A council has approved a plan to pay pregnant women £400 to quit smoking.
The Cheshire East Council health committee was told about 10% of the area’s expectant mothers were smokers and a pilot scheme paying them over six instalments would cost about £116,000.
It was also told other smokers in their households would receive £200 to give up.
The area’s public health director Dr Matt Tyrer said it could lead to healthcare savings of about £450,000
The Local Democracy Reporting Service said Dr Tyrer told councillors that in Cheshire East, there was 10.8% of pregnant women “smoking at the time of delivery and that is higher than the England average”.
NHS figures show 9.6% of pregnant women were known to be smokers at the time of delivery in 2020-21.
The pilot scheme was supported by all but one of the committee’s members.
Congleton East Liberal Democrat councillor Denis Murphy said that while he was “all in favour of supporting smoking cessation”, he was “fundamentally opposed to paying people to stop something that they voluntarily choose to do”.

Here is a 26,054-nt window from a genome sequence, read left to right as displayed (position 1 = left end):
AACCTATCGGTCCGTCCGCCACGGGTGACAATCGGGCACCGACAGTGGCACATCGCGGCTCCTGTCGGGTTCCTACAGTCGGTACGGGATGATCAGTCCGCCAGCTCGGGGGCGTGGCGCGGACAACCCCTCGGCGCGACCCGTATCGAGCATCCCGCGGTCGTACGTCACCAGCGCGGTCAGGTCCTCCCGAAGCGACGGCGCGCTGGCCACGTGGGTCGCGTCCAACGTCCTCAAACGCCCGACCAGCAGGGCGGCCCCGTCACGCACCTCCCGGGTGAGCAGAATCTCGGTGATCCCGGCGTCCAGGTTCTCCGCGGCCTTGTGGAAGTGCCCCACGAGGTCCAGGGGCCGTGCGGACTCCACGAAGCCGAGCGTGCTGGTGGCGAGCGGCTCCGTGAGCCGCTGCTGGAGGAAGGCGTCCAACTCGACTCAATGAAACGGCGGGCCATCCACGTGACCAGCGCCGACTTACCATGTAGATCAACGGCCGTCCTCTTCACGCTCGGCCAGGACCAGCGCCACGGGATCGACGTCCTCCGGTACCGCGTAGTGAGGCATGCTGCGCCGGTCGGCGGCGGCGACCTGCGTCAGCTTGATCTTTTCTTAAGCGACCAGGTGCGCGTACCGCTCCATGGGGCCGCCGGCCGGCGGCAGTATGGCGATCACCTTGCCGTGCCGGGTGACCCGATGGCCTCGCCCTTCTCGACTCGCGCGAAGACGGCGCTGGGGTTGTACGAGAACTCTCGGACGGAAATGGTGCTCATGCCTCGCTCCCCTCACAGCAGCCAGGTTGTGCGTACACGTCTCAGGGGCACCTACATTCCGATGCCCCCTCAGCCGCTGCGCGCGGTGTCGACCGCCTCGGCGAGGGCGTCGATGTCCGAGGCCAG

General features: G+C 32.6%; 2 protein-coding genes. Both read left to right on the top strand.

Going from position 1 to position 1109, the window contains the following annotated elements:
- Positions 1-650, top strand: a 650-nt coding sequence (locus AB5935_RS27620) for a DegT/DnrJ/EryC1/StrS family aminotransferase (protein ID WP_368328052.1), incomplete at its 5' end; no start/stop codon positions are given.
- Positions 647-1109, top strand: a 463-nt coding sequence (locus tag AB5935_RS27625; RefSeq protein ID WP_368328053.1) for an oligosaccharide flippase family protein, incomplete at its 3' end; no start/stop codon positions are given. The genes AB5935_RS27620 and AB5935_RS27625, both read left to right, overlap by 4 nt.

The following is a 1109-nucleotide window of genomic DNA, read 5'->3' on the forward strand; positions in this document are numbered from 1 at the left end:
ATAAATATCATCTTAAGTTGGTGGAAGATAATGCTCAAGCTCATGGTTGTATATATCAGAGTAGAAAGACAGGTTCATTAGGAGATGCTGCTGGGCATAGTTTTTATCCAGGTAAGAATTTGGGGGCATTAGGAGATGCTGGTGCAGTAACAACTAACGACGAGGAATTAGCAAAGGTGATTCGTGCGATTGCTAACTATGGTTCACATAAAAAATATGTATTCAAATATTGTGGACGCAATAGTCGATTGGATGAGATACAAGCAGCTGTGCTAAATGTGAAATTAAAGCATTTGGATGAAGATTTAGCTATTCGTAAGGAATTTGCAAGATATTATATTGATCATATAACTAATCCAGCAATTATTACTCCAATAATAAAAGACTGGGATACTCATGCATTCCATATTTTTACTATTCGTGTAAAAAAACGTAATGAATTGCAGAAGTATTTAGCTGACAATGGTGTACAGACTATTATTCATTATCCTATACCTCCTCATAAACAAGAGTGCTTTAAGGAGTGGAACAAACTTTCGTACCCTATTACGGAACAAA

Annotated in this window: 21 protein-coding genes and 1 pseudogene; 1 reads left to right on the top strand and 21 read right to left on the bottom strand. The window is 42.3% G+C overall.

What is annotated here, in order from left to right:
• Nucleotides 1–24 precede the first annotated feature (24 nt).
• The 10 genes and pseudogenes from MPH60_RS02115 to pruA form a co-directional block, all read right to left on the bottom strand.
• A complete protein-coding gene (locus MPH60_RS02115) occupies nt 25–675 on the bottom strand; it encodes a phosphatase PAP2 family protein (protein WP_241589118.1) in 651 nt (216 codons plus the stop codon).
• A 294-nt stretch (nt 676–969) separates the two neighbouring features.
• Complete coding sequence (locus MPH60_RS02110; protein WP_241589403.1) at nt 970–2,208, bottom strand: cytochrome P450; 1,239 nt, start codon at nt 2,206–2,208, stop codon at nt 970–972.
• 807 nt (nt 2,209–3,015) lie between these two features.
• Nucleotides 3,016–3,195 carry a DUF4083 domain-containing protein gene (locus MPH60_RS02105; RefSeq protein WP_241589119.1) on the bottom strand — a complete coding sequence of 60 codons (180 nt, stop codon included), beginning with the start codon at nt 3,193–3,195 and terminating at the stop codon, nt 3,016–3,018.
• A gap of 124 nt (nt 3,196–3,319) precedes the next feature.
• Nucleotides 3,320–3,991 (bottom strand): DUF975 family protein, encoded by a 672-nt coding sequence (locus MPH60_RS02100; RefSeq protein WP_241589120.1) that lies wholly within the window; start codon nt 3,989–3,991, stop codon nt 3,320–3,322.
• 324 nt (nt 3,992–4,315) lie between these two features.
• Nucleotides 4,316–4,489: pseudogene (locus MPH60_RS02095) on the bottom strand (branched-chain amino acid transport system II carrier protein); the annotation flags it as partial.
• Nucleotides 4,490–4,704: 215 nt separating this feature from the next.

“If you want to crunch numbers and say that you spend £116,000, the return will be £450,000, the maths speak for themselves, but I am fundamentally opposed to providing financial incentives,” he added.
Conservative councillor Andrew Kolker, who represents Dane Valle, said smoking was “catastrophic” to the health of an unborn child, so he was “absolutely 100% behind” anything that is proven to reduce smoking.
However, he added that he was concerned about how the council could prevent fraud.
“If word got round that the council are giving you 400 quid if you tick the box and say you are a smoker, then I would suspect that a lot of people would say ‘yes, I am a smoker, but I’m desperately trying to give up’,” he said.
He said such a system would mean statisticians would be “ecstatic because it proves their case that payments do indeed stop smoking” and the women involved would be delighted, having received her £400 but, in reality, she had never been a smoker in the first place.
Dr Tyrer said “robust processes” to determine somebody’s eligibility, which will “include breath testing… so that you can’t have somebody who’s never been smoking before come in and say ‘yes, I’m a smoker’.”